Brigadier-General Sambulo Ndlovu was buried at Lady Stanley Cemetery in Bulawayo yesterday.
The freedom fighter, whose Chimurenga/Umvukela name was Stanley Hlayibeni, succumbed to a Covid-19 related illness on Tuesday at Parirenyatwa Hospital at the age of 65.
He is survived by wife Sarah and six children.
His burial was carried out according to the World Health Organisation guidelines on Covid-19.
The burial was attended by family members, senior army officials, both serving and retired, and Bulawayo Provincial Affairs and Devolution Minister Judith Ncube, who observed that Brig-Gen Ndlovu’s contributions to the country befits that he be declared a national hero.
“I was listening to his biography as was read by Major-General David Sigauke,” she said. “Indeed, we are burying a national hero. There is no doubt about that. We mourn with the Ndlovu family, his widow uMaNdlovu and we say we have to accept that it was the Lord’s time.
“He survived very dangerous encounters during the war of independence only to be killed by an invisible enemy, Covid-19.”
Brig-Gen Ndlovu’s elder brother Mr Themba Ndlovu said the family believed he deserved to be declared a national hero.
“He served this country and we believe he deserved to be declared a national hero,” he said. “We have heard that the application has been submitted for him to be declared so, but the response delayed and we had to proceed with the burial.
“We are devastated by his death as a family, but we just have to accept his demise. Covid-19 is killing a lot of people across the world and there is nothing we could have done. This is a pandemic.”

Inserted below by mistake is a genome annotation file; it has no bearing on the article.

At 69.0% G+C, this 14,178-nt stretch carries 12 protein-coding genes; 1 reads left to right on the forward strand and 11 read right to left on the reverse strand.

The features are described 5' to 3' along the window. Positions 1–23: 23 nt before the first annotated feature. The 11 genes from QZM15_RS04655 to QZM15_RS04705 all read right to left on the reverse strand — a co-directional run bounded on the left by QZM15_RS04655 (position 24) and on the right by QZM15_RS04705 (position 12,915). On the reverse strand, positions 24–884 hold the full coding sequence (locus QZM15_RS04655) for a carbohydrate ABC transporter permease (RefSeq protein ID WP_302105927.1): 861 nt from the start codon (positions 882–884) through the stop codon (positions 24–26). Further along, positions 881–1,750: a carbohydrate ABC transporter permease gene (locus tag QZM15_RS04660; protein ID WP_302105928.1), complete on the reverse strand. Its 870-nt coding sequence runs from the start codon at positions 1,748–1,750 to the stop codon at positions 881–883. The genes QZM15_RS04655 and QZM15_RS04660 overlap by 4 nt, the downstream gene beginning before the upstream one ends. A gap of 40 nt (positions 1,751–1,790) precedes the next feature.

ZNA Chief of Staff (General Staff) Maj-Gen Sigauke, eulogised Brig-Gen as a fine soldier who served the country with due diligence.
He said Brig-Gen Ndlovu was no ordinary man, but a true revolutionary who contributed to both domestic and regional peace.
“Brig-Gen Ndlovu will be remembered for immense contribution to the liberation struggle, standing firm for justice and defending Zimbabwe’s interests both domestically and in the foreign domain,” he said.
“He was a warm, likeable, humble, patriotic, selfless team player and indeed a true diplomat par excellence and a revolutionary cadre.”
Brig Gen Ndlovu was described by the Zimbabwe National Army as a true revolutionary and Comrade who gave up his youth to fight for the freedom being enjoyed by Zimbabweans today.
Born on February 19, 1955 in Gwanda, Matabeleland South, Brig Gen Ndlovu grew up in Matshetsheni communal lands at an area called Shake where he attended Shake Primary School from 1961 to 1968, but could not proceed due to financial challenges.
He then took up apprenticeship in carpentry at Mlezu Agricultural Institute in Kwekwe from 1969 to 1971.
Brig Gen Ndlovu later joined Midlands Construction company as a leaner carpenter. He became a political activist at a tender age of 16.
This saw him joining the Youth Wing of the African National Congress led by Bishop Muzorewa in 1971 as the branch secretary of Mkoba Ward.
He played a pivotal role to reject the referendum by the Pearce Commission in 1972 which was appointed by the then British Government to ascertain the reaction of black Africans to the sanctions against Rhodesia.
In 1974, he joined the Roberts Construction in Bulawayo, and later secured a Botswana temporary residence permit to work in Botswana.
During this period, he sacrificed his job after he was tasked by ZAPU to recruit youths for the purpose of joining the armed struggle.
He then joined the liberation struggle in 1975.
Brig Gen Ndlovu did his basic military training at Mwembeshi Training Camp in Zambia in 1976 and upon completion, he left for the Union of Soviet Socialist Republics. He was deployed into the then Rhodesia in early 1977 for operations in Northern Front in Sipolilo now Guruve.
At independence, the general officer was attested into the Zimbabwe National Army on August 24, 1981 as a private soldier and was posted to 404 Infantry battalion. The Herald